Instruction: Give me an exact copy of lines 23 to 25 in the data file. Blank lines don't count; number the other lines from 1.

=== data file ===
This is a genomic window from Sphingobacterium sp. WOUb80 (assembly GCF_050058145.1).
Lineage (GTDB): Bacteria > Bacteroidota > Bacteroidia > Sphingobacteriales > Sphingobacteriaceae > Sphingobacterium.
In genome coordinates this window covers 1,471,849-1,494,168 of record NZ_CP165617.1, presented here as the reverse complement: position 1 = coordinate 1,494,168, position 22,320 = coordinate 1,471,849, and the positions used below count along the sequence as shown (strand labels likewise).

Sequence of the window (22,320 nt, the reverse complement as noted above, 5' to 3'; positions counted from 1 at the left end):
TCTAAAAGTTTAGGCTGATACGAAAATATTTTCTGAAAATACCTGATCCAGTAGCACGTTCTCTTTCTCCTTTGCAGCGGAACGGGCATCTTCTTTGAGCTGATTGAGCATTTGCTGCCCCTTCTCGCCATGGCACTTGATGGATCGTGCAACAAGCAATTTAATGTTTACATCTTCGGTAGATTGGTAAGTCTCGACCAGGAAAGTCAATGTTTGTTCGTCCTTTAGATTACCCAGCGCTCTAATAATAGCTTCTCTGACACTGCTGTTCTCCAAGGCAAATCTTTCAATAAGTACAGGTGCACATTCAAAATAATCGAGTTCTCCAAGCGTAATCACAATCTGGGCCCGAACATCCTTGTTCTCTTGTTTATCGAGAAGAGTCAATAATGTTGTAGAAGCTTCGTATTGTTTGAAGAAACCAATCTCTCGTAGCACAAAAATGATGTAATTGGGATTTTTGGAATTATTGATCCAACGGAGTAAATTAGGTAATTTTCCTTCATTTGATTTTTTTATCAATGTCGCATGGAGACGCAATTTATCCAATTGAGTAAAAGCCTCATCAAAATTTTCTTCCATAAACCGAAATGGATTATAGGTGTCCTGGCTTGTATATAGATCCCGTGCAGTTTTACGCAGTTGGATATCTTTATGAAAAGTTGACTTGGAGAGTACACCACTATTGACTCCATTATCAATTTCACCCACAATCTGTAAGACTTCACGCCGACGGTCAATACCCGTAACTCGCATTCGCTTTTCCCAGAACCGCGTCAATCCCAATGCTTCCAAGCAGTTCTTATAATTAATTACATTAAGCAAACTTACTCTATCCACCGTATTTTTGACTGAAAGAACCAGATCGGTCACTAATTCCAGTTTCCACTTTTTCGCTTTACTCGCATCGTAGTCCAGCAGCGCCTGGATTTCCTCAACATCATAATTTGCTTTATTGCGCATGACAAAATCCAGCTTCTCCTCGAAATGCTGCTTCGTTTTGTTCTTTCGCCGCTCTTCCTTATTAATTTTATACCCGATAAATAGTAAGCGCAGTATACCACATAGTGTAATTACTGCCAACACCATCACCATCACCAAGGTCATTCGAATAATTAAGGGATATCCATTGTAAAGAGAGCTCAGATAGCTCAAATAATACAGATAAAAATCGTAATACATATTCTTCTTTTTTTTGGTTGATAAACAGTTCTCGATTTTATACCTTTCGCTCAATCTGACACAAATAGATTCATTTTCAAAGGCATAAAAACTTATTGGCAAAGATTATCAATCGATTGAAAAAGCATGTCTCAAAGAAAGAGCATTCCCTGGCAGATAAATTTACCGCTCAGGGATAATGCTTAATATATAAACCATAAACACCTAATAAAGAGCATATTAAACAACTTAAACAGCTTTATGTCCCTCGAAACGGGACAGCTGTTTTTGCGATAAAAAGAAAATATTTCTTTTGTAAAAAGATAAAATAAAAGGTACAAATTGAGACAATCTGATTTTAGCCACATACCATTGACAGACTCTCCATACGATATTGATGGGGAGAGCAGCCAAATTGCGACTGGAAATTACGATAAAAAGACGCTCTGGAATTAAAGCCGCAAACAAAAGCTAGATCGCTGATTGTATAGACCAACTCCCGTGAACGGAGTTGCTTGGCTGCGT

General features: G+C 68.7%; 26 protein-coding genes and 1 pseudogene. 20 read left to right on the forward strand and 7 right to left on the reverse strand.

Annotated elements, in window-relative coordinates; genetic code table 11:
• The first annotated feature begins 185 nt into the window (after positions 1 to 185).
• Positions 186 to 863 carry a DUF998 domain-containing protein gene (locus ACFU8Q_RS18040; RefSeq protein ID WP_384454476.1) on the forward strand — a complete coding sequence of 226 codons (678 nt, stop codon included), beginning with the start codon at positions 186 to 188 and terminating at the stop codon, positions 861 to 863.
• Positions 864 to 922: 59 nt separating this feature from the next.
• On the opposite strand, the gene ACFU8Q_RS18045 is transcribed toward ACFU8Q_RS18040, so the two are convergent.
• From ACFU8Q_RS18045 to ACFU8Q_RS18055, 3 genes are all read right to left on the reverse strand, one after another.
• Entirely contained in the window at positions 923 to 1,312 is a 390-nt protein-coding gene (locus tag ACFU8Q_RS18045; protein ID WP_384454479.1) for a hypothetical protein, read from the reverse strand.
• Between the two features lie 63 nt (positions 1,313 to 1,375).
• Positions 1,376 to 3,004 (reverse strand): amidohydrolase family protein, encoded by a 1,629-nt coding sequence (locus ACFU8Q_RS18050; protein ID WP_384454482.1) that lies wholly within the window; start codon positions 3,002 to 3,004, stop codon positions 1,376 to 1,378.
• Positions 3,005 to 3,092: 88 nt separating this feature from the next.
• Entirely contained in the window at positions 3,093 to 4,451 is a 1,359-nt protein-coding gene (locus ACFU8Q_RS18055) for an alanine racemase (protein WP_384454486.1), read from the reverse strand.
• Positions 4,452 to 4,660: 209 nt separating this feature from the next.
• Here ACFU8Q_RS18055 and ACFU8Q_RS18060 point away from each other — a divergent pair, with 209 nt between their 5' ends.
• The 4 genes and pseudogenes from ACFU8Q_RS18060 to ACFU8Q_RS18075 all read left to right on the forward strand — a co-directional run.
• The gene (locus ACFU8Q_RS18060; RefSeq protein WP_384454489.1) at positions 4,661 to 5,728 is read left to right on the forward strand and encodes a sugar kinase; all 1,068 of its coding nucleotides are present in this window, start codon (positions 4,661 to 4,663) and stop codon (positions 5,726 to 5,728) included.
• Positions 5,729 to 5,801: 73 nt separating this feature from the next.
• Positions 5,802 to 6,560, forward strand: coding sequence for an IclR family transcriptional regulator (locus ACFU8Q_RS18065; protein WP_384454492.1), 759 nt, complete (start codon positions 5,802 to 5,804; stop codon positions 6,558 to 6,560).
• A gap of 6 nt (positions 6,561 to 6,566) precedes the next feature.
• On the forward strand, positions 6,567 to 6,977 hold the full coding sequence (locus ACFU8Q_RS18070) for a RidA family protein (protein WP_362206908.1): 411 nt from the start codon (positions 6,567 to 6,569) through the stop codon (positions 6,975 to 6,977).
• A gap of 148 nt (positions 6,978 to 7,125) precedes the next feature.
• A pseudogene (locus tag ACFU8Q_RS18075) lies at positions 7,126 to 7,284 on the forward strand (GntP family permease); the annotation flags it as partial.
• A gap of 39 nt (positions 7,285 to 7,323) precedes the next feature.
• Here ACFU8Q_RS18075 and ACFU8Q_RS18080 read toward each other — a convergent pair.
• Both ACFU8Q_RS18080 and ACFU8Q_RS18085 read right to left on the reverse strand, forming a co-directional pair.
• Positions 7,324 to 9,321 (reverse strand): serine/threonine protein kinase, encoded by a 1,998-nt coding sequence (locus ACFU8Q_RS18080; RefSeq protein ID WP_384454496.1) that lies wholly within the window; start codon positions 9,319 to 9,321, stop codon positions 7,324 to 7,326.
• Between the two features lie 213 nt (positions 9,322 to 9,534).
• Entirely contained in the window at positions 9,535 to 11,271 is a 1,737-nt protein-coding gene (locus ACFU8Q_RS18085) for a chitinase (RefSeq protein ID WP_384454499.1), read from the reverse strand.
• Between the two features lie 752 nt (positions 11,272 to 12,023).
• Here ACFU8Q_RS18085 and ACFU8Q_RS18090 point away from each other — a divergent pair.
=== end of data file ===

• Positions 5,802 to 6,560, forward strand: coding sequence for an IclR family transcriptional regulator (locus ACFU8Q_RS18065; protein WP_384454492.1), 759 nt, complete (start codon positions 5,802 to 5,804; stop codon positions 6,558 to 6,560).
• A gap of 6 nt (positions 6,561 to 6,566) precedes the next feature.
• On the forward strand, positions 6,567 to 6,977 hold the full coding sequence (locus ACFU8Q_RS18070) for a RidA family protein (protein WP_362206908.1): 411 nt from the start codon (positions 6,567 to 6,569) through the stop codon (positions 6,975 to 6,977).